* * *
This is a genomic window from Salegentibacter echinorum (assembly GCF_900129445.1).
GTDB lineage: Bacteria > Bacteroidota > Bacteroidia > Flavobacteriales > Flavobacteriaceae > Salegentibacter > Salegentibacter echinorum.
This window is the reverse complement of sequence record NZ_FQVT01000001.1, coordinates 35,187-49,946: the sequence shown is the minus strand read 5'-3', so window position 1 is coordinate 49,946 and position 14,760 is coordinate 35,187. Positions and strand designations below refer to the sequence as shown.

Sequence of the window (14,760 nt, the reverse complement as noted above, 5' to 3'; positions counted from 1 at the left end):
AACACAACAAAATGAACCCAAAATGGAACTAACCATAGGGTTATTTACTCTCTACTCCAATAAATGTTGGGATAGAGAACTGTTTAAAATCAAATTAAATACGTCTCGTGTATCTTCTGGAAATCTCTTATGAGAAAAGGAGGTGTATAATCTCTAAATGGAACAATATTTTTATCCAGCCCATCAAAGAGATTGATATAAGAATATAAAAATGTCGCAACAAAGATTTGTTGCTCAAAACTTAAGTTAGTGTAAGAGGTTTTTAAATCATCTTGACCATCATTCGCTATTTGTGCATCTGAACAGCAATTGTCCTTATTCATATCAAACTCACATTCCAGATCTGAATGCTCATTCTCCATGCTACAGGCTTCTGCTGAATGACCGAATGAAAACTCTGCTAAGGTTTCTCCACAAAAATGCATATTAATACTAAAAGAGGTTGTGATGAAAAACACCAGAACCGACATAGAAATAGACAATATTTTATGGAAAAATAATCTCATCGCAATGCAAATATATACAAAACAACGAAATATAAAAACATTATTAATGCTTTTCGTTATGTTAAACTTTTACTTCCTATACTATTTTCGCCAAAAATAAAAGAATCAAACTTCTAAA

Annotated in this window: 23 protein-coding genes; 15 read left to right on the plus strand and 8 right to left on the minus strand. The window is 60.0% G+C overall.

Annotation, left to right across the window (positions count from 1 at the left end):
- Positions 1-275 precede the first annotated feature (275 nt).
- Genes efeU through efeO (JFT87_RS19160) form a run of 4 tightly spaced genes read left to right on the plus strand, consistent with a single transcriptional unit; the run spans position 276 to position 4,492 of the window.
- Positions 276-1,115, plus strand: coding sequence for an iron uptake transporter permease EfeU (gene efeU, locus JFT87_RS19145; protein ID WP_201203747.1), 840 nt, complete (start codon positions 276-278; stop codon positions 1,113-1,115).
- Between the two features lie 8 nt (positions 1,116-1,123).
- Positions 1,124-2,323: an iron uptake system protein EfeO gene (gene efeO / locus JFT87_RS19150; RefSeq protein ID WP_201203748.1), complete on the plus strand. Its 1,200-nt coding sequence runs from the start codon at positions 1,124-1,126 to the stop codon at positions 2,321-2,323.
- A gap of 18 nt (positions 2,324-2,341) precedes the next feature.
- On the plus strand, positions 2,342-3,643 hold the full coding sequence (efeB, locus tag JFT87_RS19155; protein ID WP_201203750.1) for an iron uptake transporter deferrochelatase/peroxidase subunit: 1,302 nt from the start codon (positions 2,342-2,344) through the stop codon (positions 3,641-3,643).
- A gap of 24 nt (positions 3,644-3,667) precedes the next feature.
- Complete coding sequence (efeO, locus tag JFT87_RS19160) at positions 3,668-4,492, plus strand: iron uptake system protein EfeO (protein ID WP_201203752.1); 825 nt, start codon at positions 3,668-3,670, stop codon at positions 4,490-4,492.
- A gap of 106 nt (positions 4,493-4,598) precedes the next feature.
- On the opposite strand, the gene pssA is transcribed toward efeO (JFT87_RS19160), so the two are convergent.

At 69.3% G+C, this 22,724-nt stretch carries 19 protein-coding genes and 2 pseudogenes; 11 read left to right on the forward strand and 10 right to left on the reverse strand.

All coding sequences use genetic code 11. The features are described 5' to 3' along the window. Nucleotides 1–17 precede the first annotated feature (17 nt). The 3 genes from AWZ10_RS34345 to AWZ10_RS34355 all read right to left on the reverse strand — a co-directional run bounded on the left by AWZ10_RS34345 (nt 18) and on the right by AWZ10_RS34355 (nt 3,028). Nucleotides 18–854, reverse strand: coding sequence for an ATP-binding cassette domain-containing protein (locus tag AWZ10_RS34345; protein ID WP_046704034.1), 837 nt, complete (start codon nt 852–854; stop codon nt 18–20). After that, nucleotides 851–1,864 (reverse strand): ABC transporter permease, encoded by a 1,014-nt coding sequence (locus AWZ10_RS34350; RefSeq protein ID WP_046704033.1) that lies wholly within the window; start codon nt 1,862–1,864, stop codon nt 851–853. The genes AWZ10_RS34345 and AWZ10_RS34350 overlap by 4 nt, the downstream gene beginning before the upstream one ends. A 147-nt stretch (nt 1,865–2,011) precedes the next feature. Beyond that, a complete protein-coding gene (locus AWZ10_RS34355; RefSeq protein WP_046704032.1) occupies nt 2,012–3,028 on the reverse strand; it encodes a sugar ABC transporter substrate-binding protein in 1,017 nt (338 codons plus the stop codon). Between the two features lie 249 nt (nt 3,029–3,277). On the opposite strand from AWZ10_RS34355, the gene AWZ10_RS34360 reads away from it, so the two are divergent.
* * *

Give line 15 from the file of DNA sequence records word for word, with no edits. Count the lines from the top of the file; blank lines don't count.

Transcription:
- A gap of 24 nt (positions 3,644-3,667) precedes the next feature.